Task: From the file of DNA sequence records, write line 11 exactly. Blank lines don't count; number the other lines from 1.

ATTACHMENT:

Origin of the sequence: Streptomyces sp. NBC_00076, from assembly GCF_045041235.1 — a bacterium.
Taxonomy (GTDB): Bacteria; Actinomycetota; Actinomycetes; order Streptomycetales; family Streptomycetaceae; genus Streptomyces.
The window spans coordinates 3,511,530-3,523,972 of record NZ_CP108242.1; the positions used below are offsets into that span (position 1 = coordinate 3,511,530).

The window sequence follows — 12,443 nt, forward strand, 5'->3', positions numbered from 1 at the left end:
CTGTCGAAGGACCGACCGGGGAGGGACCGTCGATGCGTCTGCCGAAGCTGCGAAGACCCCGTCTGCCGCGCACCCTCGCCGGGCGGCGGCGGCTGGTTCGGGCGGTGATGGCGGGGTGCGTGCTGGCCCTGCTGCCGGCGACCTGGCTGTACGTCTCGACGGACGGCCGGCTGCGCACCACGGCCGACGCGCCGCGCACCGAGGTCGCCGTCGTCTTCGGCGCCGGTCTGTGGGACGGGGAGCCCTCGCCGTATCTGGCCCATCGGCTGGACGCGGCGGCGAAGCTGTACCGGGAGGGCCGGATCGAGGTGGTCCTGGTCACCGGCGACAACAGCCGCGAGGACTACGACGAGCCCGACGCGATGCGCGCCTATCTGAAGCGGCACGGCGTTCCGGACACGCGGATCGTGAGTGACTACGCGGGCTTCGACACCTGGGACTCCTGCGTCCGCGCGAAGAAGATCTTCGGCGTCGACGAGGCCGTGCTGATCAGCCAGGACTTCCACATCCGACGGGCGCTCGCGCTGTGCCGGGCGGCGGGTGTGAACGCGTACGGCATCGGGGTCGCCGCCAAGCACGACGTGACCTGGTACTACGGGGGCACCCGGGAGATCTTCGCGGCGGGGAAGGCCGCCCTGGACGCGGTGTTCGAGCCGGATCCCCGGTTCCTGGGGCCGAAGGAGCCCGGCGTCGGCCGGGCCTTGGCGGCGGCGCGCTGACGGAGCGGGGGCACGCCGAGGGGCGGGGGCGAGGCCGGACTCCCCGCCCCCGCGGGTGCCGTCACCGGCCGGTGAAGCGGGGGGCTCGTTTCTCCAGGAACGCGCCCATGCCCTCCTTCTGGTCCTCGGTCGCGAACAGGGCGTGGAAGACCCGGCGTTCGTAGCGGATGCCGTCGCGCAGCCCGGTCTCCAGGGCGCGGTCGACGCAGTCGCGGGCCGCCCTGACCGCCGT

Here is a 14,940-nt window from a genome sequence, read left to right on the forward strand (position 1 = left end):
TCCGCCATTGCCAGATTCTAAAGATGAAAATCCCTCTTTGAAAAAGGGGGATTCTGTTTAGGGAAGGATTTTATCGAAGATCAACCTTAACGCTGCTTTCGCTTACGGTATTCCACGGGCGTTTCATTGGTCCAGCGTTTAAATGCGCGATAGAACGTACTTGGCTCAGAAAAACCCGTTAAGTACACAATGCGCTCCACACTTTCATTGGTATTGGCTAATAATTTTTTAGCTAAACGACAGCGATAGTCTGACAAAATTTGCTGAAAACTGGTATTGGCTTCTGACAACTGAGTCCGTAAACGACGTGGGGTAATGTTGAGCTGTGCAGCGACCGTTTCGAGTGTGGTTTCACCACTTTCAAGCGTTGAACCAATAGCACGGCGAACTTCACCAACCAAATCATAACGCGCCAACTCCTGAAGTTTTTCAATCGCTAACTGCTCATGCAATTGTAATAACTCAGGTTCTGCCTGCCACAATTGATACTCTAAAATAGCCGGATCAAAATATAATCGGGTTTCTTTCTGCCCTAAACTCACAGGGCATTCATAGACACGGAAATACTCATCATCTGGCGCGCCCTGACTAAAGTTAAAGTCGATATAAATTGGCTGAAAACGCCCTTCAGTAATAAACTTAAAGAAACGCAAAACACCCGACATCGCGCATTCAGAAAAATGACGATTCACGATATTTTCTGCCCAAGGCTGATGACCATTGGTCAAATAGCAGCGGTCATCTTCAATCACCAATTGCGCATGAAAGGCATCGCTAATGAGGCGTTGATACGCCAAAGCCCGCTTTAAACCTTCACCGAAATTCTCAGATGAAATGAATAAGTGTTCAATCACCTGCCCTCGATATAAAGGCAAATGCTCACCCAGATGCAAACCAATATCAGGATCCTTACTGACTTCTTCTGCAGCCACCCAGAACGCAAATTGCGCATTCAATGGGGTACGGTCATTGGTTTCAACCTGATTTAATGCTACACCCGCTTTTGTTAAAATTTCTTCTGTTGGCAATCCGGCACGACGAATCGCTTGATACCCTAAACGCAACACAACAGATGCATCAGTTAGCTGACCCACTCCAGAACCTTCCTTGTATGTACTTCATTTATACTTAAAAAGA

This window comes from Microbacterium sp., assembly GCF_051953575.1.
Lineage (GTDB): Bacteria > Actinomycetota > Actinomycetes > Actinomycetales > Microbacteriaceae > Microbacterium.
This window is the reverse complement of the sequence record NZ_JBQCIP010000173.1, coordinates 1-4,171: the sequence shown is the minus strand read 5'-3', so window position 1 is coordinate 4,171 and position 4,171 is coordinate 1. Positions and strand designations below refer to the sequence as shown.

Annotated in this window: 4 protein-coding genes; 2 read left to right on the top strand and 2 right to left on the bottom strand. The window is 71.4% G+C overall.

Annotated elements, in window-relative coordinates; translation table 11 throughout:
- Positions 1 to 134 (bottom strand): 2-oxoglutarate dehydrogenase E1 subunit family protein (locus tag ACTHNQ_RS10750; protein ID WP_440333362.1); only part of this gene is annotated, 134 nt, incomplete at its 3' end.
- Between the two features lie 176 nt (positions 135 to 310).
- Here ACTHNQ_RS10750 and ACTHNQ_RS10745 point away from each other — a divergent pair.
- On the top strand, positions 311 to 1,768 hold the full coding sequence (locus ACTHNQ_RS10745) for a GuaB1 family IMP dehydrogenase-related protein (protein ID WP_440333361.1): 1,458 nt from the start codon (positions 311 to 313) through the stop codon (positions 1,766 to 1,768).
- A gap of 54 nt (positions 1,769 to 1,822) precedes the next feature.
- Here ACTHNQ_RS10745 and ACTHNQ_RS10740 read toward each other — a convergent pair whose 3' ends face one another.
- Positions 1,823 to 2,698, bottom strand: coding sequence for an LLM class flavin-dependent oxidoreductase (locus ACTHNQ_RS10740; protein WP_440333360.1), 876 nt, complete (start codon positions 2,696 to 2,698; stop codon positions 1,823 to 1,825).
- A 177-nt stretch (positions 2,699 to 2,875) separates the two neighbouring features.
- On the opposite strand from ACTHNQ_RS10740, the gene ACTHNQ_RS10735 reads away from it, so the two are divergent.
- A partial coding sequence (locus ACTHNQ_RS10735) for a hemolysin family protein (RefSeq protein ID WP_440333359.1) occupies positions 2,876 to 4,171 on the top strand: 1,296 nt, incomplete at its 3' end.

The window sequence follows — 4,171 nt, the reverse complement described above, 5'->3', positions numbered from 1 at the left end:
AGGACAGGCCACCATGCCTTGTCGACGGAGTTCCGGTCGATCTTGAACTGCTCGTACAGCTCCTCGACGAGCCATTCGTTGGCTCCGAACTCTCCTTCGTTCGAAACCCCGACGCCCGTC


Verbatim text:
Annotated in this window: 4 protein-coding genes; 2 read left to right on the top strand and 2 right to left on the bottom strand. The window is 71.4% G+C overall.